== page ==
What will I become when I grow up? What kind of work would I like to do? Some of today’s young people already know the answers, while others are still looking for their own path. During practical training at Valmet, many were able to clarify their thoughts about their future direction. “I learned to recognize what I’m good at and what type of work I like or don’t like. I’m now considering my options for the upcoming joint application period,” one of the participants said when giving feedback.
Last year, Finland turned 100 years and Valmet 220 years old. To celebrate both milestones, Valmet wanted to acknowledge particularly young people who are still looking for their path in life by offering them an opportunity to develop their readiness for the working life. A total of one hundred people aged 16–29 took the opportunity to learn skills needed in the working life and to have a look at the operations of a large, international corporation.
Participants to the training periods in the spring and fall included both unemployed people and people participating in the VALMA preparatory vocational education. Three-week training periods were arranged at Valmet sites in Tampere, Pori, Ulvila, Järvenpää, Jyväskylä, Raisio, Kajaani and Espoo. The participants were paid ten euros per hour.
"Unemployed young people worked for 30 hours during the practical training. The clear majority of the participants were VALMA students who worked for a total of 90 hours and for whom the training was included in their studies," says Sini Vilppula, HR Generalist at Valmet.
Confidence in one’s abilities
Participants to the program got the chance to give feedback after the end of the training period. Of the participants in the spring, 91 percent and of the participants in the fall, 97 percent would recommend Valmet to their friends. Only seven people dropped out of the training. The working period left participants with fine experiences and new lessons learned.
"I became more confident about my skills and the future," one of the participants said.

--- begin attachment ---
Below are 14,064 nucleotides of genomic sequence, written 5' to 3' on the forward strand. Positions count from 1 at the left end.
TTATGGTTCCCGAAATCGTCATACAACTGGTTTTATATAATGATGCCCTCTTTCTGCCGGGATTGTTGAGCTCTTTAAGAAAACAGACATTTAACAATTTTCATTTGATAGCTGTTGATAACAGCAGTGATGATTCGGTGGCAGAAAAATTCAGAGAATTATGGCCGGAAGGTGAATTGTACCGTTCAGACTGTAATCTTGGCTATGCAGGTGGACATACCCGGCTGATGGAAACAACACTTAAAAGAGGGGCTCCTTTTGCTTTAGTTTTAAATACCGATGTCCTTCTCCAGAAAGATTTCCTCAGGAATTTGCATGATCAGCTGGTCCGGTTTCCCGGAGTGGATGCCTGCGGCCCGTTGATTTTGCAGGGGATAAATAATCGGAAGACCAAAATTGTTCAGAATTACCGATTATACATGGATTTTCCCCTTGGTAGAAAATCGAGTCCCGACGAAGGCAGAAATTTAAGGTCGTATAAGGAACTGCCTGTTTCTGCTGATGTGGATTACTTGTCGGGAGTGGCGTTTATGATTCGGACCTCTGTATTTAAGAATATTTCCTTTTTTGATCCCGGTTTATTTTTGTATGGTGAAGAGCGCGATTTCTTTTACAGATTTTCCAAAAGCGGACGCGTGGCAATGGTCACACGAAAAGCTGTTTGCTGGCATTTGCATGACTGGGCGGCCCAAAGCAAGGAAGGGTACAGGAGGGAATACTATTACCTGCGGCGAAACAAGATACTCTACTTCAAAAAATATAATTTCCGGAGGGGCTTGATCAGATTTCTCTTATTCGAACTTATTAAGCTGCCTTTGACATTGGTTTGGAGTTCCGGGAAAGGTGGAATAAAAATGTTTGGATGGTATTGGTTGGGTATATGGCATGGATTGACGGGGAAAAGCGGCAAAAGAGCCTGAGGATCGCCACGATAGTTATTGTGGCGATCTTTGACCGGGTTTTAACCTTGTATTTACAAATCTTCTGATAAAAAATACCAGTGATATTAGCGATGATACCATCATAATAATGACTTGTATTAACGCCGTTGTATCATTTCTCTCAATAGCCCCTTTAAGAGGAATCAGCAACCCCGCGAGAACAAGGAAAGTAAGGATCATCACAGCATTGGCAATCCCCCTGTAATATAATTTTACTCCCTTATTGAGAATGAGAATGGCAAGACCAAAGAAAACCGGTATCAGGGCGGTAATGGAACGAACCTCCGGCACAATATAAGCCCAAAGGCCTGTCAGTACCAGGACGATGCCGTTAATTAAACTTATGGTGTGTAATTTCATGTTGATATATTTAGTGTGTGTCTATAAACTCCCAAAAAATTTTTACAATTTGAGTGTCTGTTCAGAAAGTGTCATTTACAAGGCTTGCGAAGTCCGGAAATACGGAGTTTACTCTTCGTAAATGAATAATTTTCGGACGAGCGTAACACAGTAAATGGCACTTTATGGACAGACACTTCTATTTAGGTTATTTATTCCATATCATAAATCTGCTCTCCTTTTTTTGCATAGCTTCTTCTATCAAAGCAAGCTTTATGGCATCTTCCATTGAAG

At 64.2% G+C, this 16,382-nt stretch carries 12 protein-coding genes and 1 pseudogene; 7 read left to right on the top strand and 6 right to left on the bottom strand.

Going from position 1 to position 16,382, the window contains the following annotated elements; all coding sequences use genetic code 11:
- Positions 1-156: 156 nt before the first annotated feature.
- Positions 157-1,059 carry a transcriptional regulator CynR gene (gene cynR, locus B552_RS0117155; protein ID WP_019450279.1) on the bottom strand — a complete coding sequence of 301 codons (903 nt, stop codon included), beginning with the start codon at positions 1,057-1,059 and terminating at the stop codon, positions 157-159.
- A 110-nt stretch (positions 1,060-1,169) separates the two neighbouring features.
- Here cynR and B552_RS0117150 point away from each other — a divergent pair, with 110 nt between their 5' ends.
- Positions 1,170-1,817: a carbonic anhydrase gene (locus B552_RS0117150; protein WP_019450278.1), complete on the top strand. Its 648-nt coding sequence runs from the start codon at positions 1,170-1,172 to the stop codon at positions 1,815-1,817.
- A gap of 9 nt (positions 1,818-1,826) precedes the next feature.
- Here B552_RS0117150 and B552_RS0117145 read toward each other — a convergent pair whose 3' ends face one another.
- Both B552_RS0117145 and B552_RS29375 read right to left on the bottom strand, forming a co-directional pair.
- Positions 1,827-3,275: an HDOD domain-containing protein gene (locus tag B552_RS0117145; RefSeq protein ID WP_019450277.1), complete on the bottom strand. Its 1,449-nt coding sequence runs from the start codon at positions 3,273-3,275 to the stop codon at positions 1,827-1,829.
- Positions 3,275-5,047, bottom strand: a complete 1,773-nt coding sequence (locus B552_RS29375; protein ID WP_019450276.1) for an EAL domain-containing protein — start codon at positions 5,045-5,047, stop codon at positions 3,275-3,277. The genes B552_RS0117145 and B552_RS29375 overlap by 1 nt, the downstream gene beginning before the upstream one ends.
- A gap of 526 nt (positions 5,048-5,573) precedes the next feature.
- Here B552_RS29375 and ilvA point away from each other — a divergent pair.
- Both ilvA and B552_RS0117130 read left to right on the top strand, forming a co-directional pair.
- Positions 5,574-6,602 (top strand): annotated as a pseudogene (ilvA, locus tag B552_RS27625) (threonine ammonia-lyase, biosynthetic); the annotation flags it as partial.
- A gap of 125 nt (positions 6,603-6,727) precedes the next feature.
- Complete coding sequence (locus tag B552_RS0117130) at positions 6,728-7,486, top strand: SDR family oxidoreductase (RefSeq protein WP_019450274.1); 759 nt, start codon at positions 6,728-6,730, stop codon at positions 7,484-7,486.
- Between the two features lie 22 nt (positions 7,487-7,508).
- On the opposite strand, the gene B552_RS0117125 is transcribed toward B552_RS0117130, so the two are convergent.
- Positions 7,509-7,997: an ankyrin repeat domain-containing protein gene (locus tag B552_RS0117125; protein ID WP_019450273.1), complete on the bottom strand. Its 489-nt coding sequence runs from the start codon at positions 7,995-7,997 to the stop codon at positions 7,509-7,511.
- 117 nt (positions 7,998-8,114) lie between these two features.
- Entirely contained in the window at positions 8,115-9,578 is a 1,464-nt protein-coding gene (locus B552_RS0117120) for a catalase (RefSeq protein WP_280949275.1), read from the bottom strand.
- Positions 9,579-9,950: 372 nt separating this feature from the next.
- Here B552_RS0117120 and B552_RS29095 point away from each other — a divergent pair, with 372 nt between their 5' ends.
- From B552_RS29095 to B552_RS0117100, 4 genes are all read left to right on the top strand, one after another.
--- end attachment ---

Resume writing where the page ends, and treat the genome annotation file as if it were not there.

"I learned to be more open-minded about what kind of work I want to or can do based on my skills and interests," another one related.
"I learned to model 3D pieces and make drawings out of them," said a third one.
Support and safety from a personal mentor
Every young participant received at least one mentor from Valmet personnel who guided them to meaningful work tasks and gave practical advice. The mentors themselves gained a lot of new insights during the project and had a positive view on their assignment.
"Mentoring takes a lot of time, so one’s own work tends to pile up. However, it was all worth the trouble, after hearing from the young people that they have had a good time and learned new things," was the feedback from one mentor.
"It was great to see how within a period of three weeks, a shy young person who walked in through the door grew into an effective employee with a responsible approach to their job. The young person’s opinion of self was still too modest in the final discussion. For me, the project was a nice boost to the everyday work. It is great to get a chance to proudly tell about Valmet to young people," another mentor wrote.
"It is more difficult for young people to start their career today than it was for me in my time," a third one said concerning the challenges facing the young.
Valmet implemented the program in cooperation with the Children and Youth Foundation, Academic Work and Work Pilots.
Back in the old days
A skiing competition for children organised by Rautpohja in Finland in the 1950's.